The Parent-Teacher-Child Connection: When was the last time you took time for YOU?

Monday, November 16, 2020

When was the last time you took time for YOU?


You've been creating virtual lessons, implementing virtual rewards and discipline procedures, and possibly keeping up with in-class separation shenanigans, as well.  It's overwhelming and not what you signed up for, right?  But we teachers are both strong and resilient.  We can cope with any educational emergency, all while taking care of our homes, spouses, and children.  That would drain the energy from any person.  

Once in a while, it's okay to take time just for yourself.  I don't mean leaving it all behind and traveling around for a while to clear your head, although that's not a bad idea.  I mean actually doing something meaningful just for yourself. Because you know what, folks? If you don't do something for yourself, you may find that nobody else is going to do anything for you.

Here are some ideas to help you relax and enjoy a small part of your day or week so you tell yourself that you are special (channeling Mr. Rogers here!)

Take a walk around the YARD.  This can be your own yard, a nearby field, or a city greenspace.  While there, immerse yourself in sensory stimulation.  Listen to the birds, smell the flowers, look for unusual shapes or colors, touch something soft, hard, and even scratchy. And if there is a food truck in the area, indulge yourself in one of their treats.  If not, bring along a peppermint or caramel candy to suck on.  Every time you pop another one in your mouth, you’ll remember the peaceful stroll around the "YARD."

OBTAIN a journal. Make it your own style – colorful, leather, or simply marble-covered!  This is more than a this-is-what-I-did-today journal.  This is a gratitude journal.  Take some time to list the things that make you happy, that are good in your life, that help you to feel fulfilled.  List the people in your life and how they help you to become a better person.  Recall all the pets you have had and how much fun you had with them.  When you do this, you validate your own existence by validating the existence of a beloved item, a person, or a pet.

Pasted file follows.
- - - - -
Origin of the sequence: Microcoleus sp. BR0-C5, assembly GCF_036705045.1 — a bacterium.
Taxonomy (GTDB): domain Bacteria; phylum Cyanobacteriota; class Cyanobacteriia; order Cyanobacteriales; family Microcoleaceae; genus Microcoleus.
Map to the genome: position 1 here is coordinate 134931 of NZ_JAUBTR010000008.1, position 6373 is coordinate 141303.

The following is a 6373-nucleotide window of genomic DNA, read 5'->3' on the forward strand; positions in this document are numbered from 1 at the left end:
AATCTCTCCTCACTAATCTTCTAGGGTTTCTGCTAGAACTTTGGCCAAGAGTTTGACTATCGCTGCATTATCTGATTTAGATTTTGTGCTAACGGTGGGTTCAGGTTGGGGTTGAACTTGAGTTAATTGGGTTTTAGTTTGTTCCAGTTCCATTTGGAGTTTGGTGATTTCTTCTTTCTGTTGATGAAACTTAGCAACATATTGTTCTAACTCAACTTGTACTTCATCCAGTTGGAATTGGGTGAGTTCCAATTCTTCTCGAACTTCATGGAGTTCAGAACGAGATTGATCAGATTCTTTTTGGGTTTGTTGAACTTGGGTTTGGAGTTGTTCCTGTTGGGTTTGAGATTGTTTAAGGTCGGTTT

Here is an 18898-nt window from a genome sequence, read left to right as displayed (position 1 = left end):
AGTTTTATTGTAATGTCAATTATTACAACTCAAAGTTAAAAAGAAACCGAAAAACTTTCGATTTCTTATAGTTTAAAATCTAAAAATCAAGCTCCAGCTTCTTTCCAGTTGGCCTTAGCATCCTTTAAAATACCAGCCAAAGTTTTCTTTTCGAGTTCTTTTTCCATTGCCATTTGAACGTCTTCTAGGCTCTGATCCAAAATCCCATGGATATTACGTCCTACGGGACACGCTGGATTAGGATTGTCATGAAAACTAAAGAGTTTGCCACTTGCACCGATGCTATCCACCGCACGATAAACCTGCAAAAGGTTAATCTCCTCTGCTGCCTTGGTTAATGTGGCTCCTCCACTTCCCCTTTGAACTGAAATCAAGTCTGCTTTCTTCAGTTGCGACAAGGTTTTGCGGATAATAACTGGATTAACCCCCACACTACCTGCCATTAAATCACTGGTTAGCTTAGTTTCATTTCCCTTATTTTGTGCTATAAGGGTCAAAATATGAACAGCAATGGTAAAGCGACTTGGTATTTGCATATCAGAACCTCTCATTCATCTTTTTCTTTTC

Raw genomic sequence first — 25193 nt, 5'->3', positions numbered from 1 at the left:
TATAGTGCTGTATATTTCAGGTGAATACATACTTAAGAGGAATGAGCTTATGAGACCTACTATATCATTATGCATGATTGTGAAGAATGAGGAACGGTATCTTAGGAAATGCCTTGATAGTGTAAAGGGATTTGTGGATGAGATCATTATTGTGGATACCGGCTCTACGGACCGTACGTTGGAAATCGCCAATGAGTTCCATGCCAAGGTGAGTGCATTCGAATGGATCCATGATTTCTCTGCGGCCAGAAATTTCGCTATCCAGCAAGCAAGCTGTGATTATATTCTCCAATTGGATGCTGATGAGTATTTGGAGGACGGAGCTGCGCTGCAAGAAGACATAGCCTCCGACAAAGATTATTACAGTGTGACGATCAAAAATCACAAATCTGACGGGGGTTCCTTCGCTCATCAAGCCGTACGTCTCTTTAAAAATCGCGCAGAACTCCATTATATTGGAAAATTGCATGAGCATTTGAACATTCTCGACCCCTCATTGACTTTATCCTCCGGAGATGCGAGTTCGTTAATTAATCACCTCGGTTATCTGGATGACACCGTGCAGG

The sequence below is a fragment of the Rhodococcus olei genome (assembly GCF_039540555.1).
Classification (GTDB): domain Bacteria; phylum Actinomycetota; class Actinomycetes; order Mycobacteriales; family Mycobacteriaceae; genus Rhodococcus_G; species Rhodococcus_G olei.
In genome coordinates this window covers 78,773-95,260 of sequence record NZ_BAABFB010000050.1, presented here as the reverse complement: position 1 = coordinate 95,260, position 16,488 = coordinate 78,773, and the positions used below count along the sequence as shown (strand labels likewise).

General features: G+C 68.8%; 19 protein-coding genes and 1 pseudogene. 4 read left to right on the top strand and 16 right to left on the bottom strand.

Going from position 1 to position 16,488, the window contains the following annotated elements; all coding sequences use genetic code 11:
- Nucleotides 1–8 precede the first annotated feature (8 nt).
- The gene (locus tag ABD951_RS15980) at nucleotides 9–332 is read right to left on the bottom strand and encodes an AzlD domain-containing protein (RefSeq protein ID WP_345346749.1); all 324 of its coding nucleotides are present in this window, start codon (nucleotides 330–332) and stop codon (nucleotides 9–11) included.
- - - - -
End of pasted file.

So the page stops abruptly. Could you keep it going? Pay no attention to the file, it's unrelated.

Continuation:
UNPACK your mental suitcase. You say you don’t have a mental suitcase?  Everybody does!  It’s where you store your negative thoughts – those nagging grudges, unhappy memories, and general worries about what will happen tomorrow. It's also where you store your happy memories of better times.  Get rid of the negative items in your suitcase and keep the positive. To help you with this task, draw a picture of a suitcase in the middle of the paper.  On one side, list all your negative thoughts.  On the right side, list all your positive thoughts, perhaps those you listed in your journal.  Now rip (yes rip – don’t cut – it makes this exercise so effective!) the negative contents off your paper.  Rip them into smaller pieces and throw them away.  Now you’re left with a wonderful image of wonderful things in your wonderful mental suitcase.

I’m sure your have your own ways to make time for YOU – find them, use them, and enjoy them until you are re-energized to tackle the demands of your job, your home, and your family.




For ideas on how to handle your mental kingdom, read my workbook for life, Be the Master of Your Mental Kingdom. This online resource is great for you, for your colleagues, even for your middle and high school students who may be having a difficult time adjusting to remote learning.  Comment on this blog and let me know how YOU are doing in your everyday life as you take care of your own needs as well as others’ needs.


1 comment:

  1. So important, especially when teachers often think of their own needs last.

    ReplyDelete

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